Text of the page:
How Columbus solar panel owners can get a new electric bill discount – NBC4 WCMH-TV

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COLUMBUS, Ohio (WCMH) — A new opportunity for Columbus solar panel owners to take money off of their bills has come from a city council vote on Monday.

A new code change approved by the council established a net metering service, which enables Columbus Division of Power customers to sell their unused energy back to the city’s public utilities department. Councilmember Chris Wyche said residents with solar panels on their homes will now have the chance to earn discounts from them.

“It is essentially a billing tool that allows residents who do have solar panels on their homes to sell excess energy back to the grid,” Wyche said. “So, Columbus Division of Power customers now have that option.”

Wyche said residents won’t have to do anything to get the money. All it takes for residents to benefit is to have solar panels on their homes. The money comes in the form of a credit on a resident’s utility bills.

“That is something that the Division of Power will do to monitor how their usage is interacting with the grid, how much they’re pulling down, and how much they’re submitting back to the grid,” Wyche said. “It is pretty much hands-off from their perspective.”

Columbus is working toward its hope of becoming carbon neutral by 2050 with the solar panel code change, as well as another ordinance. Alongside allowing residents to sell their unused energy, a program will connect low-to-moderate-income households with solar systems.

The council also approved the awarding of a 2023 EcoSmart Choice Sustainability Grant in the amount of $167,302.25 from American Municipal Power, Inc. to go toward a contract with Solar United Neighbors (SUN) and IMPACT Community Action. This funding goes to a co-op that helps install solar energy systems in households of residents with low-to-moderate incomes.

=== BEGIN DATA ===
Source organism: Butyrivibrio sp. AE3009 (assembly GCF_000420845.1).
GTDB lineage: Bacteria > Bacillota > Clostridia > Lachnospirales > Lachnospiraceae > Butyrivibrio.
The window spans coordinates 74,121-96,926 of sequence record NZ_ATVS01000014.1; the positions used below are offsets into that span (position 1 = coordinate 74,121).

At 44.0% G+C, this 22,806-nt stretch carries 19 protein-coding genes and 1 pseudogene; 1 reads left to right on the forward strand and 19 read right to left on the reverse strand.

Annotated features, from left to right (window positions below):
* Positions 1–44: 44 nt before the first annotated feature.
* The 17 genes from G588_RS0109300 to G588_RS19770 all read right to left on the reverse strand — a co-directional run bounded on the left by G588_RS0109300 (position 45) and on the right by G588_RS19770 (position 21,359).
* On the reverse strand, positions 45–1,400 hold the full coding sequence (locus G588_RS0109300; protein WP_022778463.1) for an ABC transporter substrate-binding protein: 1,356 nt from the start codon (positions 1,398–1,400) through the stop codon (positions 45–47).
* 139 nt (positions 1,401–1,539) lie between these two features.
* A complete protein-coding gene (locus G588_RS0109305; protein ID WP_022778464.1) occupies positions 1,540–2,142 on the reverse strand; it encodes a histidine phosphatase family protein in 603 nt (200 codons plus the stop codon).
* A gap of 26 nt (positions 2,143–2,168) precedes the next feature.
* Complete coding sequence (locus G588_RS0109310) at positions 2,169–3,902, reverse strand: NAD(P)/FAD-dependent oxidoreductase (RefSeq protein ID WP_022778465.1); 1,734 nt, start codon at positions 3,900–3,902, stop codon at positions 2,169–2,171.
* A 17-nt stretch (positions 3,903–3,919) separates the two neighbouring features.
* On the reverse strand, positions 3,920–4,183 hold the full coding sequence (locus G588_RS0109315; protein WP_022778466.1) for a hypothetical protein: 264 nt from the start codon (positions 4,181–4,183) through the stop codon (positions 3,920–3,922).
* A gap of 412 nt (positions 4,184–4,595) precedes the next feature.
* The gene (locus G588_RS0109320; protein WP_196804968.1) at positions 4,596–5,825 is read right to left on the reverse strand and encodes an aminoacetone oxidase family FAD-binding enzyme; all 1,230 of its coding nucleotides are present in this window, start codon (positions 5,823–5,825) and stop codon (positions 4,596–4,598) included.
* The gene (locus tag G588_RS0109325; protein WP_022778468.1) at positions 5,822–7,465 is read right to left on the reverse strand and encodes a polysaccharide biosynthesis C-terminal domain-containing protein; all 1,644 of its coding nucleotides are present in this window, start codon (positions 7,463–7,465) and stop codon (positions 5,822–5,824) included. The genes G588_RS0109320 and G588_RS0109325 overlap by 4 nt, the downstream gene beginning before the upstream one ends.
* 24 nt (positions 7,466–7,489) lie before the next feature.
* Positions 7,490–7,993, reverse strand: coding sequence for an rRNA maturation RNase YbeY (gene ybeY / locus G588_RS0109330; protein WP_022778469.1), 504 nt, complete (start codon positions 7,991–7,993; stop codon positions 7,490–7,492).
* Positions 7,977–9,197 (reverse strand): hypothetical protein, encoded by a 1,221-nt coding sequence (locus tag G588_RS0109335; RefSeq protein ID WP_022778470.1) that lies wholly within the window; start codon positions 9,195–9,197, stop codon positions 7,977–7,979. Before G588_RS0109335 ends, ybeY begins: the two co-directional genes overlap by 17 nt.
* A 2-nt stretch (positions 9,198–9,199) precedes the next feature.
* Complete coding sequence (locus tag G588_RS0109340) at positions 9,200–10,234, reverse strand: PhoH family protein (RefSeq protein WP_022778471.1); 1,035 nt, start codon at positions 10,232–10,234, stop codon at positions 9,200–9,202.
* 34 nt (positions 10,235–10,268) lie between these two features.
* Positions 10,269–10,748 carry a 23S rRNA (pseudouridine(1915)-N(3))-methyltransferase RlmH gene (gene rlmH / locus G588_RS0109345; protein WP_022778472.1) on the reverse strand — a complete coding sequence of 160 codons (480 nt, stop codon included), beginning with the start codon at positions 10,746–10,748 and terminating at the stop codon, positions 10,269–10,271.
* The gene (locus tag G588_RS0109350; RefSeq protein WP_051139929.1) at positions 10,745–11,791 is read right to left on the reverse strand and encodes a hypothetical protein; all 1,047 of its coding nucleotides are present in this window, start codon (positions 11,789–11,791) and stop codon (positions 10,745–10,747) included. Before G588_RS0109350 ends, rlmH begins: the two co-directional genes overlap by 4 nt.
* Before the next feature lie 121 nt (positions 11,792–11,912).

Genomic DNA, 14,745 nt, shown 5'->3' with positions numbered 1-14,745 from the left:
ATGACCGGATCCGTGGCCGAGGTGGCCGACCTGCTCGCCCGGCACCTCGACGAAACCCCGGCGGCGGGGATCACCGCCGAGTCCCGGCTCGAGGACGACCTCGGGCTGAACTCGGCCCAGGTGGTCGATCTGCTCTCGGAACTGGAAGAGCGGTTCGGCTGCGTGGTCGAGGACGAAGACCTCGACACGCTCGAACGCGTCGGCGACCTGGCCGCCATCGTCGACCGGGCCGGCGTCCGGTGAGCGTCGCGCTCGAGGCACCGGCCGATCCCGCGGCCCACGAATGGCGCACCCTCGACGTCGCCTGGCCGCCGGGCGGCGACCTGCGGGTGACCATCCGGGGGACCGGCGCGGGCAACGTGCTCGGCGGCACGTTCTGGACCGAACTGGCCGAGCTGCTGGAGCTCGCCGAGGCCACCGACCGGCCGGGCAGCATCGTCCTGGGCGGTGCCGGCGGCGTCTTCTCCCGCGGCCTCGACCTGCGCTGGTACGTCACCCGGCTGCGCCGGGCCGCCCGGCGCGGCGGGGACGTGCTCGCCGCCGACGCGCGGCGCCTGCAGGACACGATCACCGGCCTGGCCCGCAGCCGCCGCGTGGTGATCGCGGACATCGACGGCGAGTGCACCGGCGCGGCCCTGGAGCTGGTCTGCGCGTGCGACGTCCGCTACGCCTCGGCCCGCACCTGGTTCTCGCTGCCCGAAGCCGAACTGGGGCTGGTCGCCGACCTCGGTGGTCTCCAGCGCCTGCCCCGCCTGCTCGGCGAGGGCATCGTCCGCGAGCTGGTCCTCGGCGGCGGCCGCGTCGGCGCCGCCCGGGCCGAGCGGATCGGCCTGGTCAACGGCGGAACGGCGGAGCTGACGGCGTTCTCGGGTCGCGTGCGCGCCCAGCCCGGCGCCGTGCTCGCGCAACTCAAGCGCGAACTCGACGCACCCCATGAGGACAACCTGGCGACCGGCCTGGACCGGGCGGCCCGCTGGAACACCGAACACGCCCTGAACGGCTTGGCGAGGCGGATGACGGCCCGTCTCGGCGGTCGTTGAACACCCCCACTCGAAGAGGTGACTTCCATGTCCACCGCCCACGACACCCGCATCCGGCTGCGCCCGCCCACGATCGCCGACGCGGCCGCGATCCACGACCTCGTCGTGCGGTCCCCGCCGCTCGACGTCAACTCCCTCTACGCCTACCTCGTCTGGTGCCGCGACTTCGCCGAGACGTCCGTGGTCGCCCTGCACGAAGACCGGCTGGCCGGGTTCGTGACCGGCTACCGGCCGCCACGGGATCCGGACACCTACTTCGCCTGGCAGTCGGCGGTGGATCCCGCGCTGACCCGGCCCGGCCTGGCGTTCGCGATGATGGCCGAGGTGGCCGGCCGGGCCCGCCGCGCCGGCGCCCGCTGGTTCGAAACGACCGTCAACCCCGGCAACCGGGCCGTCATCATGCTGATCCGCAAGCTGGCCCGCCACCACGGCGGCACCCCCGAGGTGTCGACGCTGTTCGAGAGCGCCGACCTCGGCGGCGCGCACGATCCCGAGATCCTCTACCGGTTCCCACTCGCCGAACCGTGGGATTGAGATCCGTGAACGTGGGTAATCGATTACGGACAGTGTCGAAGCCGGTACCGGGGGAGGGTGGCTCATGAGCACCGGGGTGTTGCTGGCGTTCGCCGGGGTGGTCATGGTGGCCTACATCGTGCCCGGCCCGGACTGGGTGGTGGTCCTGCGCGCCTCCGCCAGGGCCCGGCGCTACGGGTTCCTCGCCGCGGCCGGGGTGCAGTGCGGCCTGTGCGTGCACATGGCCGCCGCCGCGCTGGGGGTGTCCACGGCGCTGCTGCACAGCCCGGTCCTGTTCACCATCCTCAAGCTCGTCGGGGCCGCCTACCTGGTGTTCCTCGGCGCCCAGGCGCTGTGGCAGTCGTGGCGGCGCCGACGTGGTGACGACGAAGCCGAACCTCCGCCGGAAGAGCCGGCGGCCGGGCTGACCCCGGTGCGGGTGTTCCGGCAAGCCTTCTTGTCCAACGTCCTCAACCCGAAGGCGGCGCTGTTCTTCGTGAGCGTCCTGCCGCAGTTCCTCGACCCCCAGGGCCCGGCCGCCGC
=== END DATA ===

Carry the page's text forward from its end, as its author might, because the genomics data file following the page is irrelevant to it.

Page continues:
Both pieces of legislation passing on the same night couldn’t have been more convenient, according to Wyche.

“The timing is perfect, right? Because having this code change in place means that more folks are incentivized to actually get solar panels on their homes,” Wyche said. “They can truly reap the benefits of having those solar panels.”

The LMI co-op is a partnership program between the City of Columbus, SUN, and IMPACT Community Action. Initially, the program will serve a total of 17 households — Wyche said the new grant funds 11 to 16 — with the goal of expanding in the future. The co-op is free to join, and does not lock customers in to purchasing a system. Once the group is large enough, an installer is selected after submitting bids reviewed by the co-op members. Individual members can then decide if going with solar is right for them.

“The intention is to provide a tangible pathway to residential solar for residents that may not be able to afford the upfront installation costs,” IMPACT Director of Climate Justice Initiatives Katie Devlin said. “As a member of the cohort, eligible households will be able to receive a residential rooftop array and battery system, free of charge to the resident.”

SUN Ohio Program Associate Mryia Williams said the two pieces of legislation go hand in hand. As the city encourages solar energy, the limited number of residents using it needs to grow somehow, and the newly passed ordinances will get solar panels in more Columbus homes while encouraging it for others.

“In Columbus, our Department of Energy only has a handful of customers who currently have solar,” Williams said. “That’s because those were the only ones that could see the economic viability of adding solar to their home.”

Wyche explained why the two pieces of legislation were crucial to a much larger goal: combatting climate change.

“Every month seems to be the hottest month ever on record,” Wyche said. “So, it’s very evident that climate change is real. The more that we can do to kind of make it easy for people to transition to renewable energy, the better we are in the long run. My office has set the goal of Columbus being the greenest city in the country. And it starts with doing simple things.”

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